ACEEE Int. J. on Electrical and Power Engineering, Vol. 03, No. 01, Feb 2012 hence the armature current are varied. Back emf is calculated using the expression
load current using “(8)”. DC servomotor is switched on at no load. The motor is loaded in steps. At each load current, steady state values of armature current and speed are noted. B is determined at each load using “(8)”. These values are tabulated in Table II.
E b Va i a R a .
(1) The value of angular speed is determined from the value of measured speed N in rpm. Back emf is proportional to speed. (2) Eb K b . The slope of the graph obtained by plotting the variation of back emf Eb against speed gives the value of Kb. The mechanical equivalent of electrical power and mechanical power are equal at steady state.
TABLE II. E STIMATION
(3) Electromagnetic torque Te is proportional to armature current ia. Therefore,
Te E b i a .
D. Determination of Moment of Inertia When the supply to the armature is switched off, motor speed reduces to zero from its steady speed. Hence, the torque equation becomes
(4) Te K T i a . where KT is the torque constant. From “(2)”, “(3)” and “(4)”, it can be obtained that
Kb KT .
(5) Hence, Torque constant KT is obtained from the slope of the graph obtained by plotting the variation of Eb against ω. DC servomotor with the ratings as already mentioned above is switched on at no load. The armature voltage and hence the armature current are varied by armature control method and the corresponding values of speed are noted. Values of ω and Eb are calculated at each armature voltage and current. They are tabulated in Table I. From the Table I, it can be found that KT for the servomotor is 0.04 Nm/A. TABLE I. ESTIMATION
d B . (6) dt where J and B are inertia and friction coefficient of the arrangement respectively. When the speed is constant, the torque equation becomes
TABLE III. ESTIMATION
From “(4)” and “(7)”,
K Ti a .
where ia is the armature current measured at steady state for the given load current. Thus B is determined for the given © 2012 ACEEE DOI: 01.IJEPE.03.01. 82
Te ( B / J) t e . B
When t= =J/B, mechanical time constant of the motor, the motor speed reduces from steady state speed to 36.8% of steady state speed. The time taken for speed of the motor to reduce from steady state speed to 36.8% of steady state speed gives the mechanical time constant of the motor and load. From the time constant, the moment of inertia of the motor and load is given by, (11) J B . Thus the moment of inertia of motor and load J can be determined by substituting the values of B and mechanical time constant in “(11)”. DC servomotor is run at no load and two different load currents. Armature current and speed are measured at each load current. Whenever the motor is switched off, speed response is captured on the Digital Storage Oscilloscope. Speed responses are captured at no load and other two load currents. They are shown in Fig. 1 and Fig. 2 respectively. From these responses, time taken (mechanical time constant) for the speed to drop from its steady state initial speed to 36.8% of its steady state initial speed is noted for no load and two different loads. J is determined for each case using “(11)”. These values are tabulated in Table III.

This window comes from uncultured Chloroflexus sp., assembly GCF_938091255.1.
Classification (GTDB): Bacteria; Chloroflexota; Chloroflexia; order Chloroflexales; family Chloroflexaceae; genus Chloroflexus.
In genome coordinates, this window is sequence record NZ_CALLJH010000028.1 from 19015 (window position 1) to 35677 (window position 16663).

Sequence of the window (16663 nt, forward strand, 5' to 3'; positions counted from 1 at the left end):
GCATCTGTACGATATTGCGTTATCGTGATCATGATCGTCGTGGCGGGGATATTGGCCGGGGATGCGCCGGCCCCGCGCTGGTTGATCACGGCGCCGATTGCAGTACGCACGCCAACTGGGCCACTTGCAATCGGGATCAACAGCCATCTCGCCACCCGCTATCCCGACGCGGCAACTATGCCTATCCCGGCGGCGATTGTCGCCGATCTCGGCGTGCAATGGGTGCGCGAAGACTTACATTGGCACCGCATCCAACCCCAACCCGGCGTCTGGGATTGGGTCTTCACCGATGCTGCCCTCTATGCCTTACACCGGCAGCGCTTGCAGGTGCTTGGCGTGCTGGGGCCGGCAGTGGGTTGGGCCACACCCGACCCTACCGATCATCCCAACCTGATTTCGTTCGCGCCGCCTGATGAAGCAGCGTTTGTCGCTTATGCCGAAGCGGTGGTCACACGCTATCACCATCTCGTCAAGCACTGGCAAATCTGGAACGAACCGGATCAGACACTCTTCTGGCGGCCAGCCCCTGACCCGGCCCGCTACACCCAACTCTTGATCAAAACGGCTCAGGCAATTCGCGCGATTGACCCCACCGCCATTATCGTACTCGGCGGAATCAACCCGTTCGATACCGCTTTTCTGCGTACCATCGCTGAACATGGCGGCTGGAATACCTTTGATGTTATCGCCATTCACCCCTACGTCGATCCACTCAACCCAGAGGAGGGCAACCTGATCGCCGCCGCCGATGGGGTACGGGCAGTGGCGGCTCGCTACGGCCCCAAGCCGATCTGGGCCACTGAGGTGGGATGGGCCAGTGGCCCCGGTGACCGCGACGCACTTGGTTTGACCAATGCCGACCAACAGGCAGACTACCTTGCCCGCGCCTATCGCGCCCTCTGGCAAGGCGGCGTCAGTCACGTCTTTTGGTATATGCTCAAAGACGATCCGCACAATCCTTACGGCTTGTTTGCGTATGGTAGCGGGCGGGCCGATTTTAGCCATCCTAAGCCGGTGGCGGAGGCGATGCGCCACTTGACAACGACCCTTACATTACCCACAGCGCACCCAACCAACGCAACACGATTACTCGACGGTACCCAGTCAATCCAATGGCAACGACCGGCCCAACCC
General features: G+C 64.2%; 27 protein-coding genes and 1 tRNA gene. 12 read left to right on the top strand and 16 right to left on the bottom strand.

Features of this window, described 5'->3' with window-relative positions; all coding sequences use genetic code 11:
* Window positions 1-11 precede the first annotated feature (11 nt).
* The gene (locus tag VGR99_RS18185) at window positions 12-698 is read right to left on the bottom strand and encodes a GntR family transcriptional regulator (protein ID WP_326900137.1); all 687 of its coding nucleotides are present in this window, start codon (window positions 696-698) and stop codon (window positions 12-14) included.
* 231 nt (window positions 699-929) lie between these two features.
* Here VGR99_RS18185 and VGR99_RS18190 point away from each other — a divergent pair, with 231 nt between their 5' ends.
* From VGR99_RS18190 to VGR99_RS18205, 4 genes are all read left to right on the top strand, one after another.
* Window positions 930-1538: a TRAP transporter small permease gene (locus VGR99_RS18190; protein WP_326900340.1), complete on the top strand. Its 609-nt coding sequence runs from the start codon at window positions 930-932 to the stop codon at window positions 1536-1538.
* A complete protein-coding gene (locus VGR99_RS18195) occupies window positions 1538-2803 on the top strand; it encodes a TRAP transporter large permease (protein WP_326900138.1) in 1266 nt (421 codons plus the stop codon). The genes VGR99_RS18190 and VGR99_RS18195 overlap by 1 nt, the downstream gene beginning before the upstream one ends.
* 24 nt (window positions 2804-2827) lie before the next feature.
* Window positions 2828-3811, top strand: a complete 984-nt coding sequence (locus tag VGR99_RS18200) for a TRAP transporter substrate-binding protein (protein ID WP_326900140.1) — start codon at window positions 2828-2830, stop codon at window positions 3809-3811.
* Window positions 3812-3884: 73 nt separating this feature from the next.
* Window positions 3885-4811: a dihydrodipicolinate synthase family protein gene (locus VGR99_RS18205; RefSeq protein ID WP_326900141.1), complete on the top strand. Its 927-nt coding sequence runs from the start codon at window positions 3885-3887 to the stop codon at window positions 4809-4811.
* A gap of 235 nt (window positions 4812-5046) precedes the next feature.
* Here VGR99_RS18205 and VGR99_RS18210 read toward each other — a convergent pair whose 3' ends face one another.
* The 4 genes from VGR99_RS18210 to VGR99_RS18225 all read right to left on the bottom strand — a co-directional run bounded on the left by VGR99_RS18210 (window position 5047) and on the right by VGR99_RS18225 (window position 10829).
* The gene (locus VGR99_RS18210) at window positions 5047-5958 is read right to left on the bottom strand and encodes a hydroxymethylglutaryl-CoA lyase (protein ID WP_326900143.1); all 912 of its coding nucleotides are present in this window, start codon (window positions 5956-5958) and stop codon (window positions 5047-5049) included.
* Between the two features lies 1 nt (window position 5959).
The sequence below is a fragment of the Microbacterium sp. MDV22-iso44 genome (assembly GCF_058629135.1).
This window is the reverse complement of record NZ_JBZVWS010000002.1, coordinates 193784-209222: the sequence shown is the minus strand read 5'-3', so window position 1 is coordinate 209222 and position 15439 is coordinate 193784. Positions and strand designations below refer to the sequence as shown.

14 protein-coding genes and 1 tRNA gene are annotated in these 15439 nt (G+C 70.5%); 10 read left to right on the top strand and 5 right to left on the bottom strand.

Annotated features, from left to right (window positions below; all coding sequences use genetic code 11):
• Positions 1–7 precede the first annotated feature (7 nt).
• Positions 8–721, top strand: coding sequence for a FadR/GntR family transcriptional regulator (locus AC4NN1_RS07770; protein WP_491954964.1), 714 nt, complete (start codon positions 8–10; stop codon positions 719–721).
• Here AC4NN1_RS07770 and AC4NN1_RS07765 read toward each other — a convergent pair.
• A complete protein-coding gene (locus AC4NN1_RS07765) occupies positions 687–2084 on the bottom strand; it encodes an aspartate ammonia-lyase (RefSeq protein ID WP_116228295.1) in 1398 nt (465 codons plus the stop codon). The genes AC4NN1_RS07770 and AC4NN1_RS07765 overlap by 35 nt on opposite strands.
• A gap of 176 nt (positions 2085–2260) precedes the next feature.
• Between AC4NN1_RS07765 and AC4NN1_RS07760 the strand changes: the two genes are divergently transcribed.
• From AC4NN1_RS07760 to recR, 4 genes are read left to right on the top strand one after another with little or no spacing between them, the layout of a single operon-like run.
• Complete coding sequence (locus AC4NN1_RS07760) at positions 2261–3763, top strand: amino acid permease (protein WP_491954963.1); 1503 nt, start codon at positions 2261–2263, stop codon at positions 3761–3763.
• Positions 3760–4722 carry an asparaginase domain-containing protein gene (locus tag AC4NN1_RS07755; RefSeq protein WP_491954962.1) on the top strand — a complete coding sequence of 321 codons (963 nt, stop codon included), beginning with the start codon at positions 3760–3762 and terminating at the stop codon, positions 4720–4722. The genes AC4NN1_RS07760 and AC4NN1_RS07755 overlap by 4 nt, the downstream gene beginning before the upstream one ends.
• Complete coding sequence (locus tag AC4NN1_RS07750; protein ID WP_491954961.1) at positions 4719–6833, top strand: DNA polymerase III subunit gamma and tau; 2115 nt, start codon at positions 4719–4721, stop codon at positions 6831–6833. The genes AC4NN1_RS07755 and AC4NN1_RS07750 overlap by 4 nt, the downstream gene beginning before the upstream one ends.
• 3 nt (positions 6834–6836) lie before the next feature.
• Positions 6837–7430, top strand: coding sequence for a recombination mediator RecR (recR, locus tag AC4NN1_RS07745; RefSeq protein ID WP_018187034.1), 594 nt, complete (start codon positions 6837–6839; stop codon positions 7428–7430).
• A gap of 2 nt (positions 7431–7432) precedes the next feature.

The solution for “(9)” obtained using the steady state speed as the initial value of speed is expressed by
C. Estimation of Friction Coefficient The torque equation of the motor and load arrangement is given by
Te B .
d B 0 . dt
ACEEE Int. J. on Electrical and Power Engineering, Vol. 03, No. 01, Feb 2012 Transfer function of DC position control system at no load is obtained by substituting the estimated parameters of DC servomotor and load arrangement in “(12)”. It is given by 0.04 (s) Va (s) s[(12.6 0.283s)(2.26e 5s 2.261e 5) 0.0016] .
Using the above expression, step response of the DC position control system is determined by MATLAB simulation and shown in Fig. 4. Transfer function of DC position control system at load 1 is obtained as 0 .04 ( s) . V a ( s ) s[(12 . 6 0 .283 s )(1 .94 e 5 s 4 . 52 e 5 ) 0 . 0016 ]
Using the above expression, step response of the DC position control system is determined by MATLAB simulation and shown in Fig. 5. From Fig. 4 and Fig. 5, it is very clear that the response of DC position control system depends on the load current. These simulation results are shown in Table IV. From the Table IV, it is clear that the performance specifications depend on the load current. Hence, apart from mechanical parameters viz. inertia and friction of motor, mechanical parameters of the load also have to be determined for evaluating the response.(i.e. Inertia and friction of the load get added to that of motor to obtain the net inertia of the motor and load arrangement).